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All in all, this has been a very strange season at the summit of English football. Very little has felt normal.

After Liverpool’s slip from the top four slots a couple of seasons back, the Reds have found themselves in a catch-22: needing better players to get into the Champions League, but better players want to already be in the Champions League. It’s an odd situation.

But now Liverpool are joined by Chelsea and Arsenal in the scramble to get that one remaining spot; two of these three clubs will again miss out – one of them for the first time in years, and if Newcastle continue to surprise, then all three of these new millennial giants will be edged out.

Meanwhile, English teams (with Chelsea still to play this week) have flopped in the competition itself (and the national team manager has been bombed out after doing what his English predecessor couldn’t: leading the side to a major finals). Its representatives having a bad year or two in Europe doesn’t suddenly make a league weak, but it’s in stark contrast to most of the previous decade, when you could be confident that it was strong.

The majority of the media won’t admit it, of course, but Rafa Benítez played a key role in the recent golden age of English football. Arsenal, as reigning champions (and just two years away from reaching their own European Cup Final), were an incredibly strong team when Rafa arrived, with the young Cesc Fabregas starting to show his quality. At the same time, Chelsea allied Abramovich’s billions to Mourinho’s brute force of character. Manchester United paired Ronaldo with Rooney and Tevez, and these four clubs took it in turns to mount assaults on the Champions League; each making at least one final, but none proving more successful than Liverpool between 2004 and 2010.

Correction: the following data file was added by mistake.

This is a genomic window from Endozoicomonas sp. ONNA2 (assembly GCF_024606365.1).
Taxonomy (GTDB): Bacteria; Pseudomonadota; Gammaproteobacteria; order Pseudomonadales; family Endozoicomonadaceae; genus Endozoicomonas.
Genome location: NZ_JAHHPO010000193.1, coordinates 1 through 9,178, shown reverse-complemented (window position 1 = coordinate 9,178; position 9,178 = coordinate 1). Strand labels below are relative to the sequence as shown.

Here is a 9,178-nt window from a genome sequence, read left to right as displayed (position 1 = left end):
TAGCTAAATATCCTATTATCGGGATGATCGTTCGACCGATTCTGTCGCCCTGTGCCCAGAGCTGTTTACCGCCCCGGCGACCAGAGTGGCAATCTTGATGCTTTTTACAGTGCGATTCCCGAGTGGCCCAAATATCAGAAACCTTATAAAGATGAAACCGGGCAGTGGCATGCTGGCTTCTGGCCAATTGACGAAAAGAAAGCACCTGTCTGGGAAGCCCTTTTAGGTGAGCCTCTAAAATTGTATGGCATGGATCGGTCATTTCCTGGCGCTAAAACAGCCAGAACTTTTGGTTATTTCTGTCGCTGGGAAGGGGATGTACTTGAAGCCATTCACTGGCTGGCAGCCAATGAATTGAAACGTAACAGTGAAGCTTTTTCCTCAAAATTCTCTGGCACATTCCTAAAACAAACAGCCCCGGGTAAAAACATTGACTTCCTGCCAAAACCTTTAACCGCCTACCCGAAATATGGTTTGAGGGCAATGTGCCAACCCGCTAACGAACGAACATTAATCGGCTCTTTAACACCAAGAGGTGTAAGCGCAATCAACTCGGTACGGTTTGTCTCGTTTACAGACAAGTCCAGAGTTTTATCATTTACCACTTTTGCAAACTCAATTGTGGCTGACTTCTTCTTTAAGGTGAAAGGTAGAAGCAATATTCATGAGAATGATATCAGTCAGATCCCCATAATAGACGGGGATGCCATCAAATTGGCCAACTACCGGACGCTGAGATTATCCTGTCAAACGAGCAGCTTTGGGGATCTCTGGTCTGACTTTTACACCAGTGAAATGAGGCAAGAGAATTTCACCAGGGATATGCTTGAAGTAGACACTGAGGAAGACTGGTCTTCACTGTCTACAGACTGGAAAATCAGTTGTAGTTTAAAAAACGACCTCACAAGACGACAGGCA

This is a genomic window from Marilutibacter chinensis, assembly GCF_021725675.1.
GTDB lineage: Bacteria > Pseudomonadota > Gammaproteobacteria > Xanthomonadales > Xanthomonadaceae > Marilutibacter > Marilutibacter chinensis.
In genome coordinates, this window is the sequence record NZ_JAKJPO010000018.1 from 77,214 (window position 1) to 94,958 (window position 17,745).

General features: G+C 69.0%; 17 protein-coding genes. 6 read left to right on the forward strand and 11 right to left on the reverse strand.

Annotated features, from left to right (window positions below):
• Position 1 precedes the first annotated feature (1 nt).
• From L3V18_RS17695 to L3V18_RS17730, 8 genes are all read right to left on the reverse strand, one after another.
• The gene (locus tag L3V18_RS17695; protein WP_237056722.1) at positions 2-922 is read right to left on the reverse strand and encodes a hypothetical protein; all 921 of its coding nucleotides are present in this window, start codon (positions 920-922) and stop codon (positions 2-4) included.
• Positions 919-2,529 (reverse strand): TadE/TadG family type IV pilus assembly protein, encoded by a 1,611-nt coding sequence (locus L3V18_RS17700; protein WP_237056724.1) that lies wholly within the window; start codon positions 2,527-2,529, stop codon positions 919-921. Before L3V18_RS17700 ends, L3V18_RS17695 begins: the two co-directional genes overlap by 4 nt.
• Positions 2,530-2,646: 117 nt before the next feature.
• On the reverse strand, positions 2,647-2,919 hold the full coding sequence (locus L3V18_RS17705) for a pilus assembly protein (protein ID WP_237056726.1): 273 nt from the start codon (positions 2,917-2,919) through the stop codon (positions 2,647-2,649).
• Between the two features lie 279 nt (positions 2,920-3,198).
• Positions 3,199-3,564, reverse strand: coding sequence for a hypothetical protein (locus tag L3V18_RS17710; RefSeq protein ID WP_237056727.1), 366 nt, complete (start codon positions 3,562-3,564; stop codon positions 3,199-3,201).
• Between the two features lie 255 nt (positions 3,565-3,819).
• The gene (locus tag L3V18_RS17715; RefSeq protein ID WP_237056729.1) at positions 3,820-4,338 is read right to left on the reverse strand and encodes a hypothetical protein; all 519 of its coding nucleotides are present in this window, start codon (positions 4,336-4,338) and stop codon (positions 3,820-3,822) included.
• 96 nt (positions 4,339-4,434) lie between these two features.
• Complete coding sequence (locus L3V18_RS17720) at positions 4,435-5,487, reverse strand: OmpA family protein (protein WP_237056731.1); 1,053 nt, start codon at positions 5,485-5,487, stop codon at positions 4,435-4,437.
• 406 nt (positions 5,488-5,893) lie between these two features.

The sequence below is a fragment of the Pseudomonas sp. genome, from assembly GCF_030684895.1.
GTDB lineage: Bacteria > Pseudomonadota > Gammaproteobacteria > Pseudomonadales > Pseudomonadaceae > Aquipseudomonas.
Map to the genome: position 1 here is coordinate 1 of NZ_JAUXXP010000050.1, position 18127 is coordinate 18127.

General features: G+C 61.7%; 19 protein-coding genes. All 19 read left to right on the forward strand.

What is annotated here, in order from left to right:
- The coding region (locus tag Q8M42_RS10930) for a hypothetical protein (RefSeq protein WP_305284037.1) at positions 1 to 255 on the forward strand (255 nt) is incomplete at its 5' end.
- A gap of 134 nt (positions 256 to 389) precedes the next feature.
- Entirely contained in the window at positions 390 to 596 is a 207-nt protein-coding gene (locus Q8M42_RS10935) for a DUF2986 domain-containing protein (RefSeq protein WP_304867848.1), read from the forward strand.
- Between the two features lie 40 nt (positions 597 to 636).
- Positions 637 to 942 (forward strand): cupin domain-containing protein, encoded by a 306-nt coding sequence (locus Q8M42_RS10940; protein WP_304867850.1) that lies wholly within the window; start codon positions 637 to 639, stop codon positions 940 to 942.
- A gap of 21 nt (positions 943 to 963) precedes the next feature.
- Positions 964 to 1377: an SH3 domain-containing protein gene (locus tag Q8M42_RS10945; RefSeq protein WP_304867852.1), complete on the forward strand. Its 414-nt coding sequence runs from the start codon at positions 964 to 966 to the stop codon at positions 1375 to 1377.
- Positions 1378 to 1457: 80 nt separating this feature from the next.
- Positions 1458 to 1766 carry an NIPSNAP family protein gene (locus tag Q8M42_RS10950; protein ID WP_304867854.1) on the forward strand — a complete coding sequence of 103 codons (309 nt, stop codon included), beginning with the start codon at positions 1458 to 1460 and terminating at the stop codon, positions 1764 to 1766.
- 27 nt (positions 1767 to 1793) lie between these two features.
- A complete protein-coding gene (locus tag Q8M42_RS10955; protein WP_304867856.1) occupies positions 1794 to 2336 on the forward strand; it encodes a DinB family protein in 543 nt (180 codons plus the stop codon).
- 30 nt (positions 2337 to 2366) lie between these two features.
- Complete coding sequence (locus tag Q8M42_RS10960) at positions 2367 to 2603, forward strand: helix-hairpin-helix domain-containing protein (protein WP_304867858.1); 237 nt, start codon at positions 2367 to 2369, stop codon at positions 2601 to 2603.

But Rafa was ousted; Mourinho left Chelsea, to be followed by a swift succession of managers, with Carlo Ancelloti’s impressive domestic success proving ‘not good enough’ at a club where ageing players presented a ticking time bomb; Ronaldo left United, other players grew old, and last summer, the impeccable Edwin van der Sar retired; and at Arsenal, Henry, Campbell, Vieira, Pires, Ljungberg and others made way, with such quality proving hard to replace – and when the Gunners succeeded in doing so on a couple of occasions, with Fabregas and Nasri – they eventually lost those too. (With Gael Clichy following Nasri to City.)

Fabregas and Ronaldo went to Spain, as did Alonso and Mascherano. Mourinho soon joined them. The two best teams in the world right now are probably Barcelona and Real Madrid. Between them they now possess Chelsea’s best manager, Liverpool and Arsenal’s best midfielders, and arguably Manchester United’s best-ever player. To compensate for the losses, I’m not sure the English game has imported that level of quality.

But is there more to the problems experienced by England’s top clubs? And how do Liverpool force their way back into the big time? Can domestic cup success help, as a kind of stepping stone?

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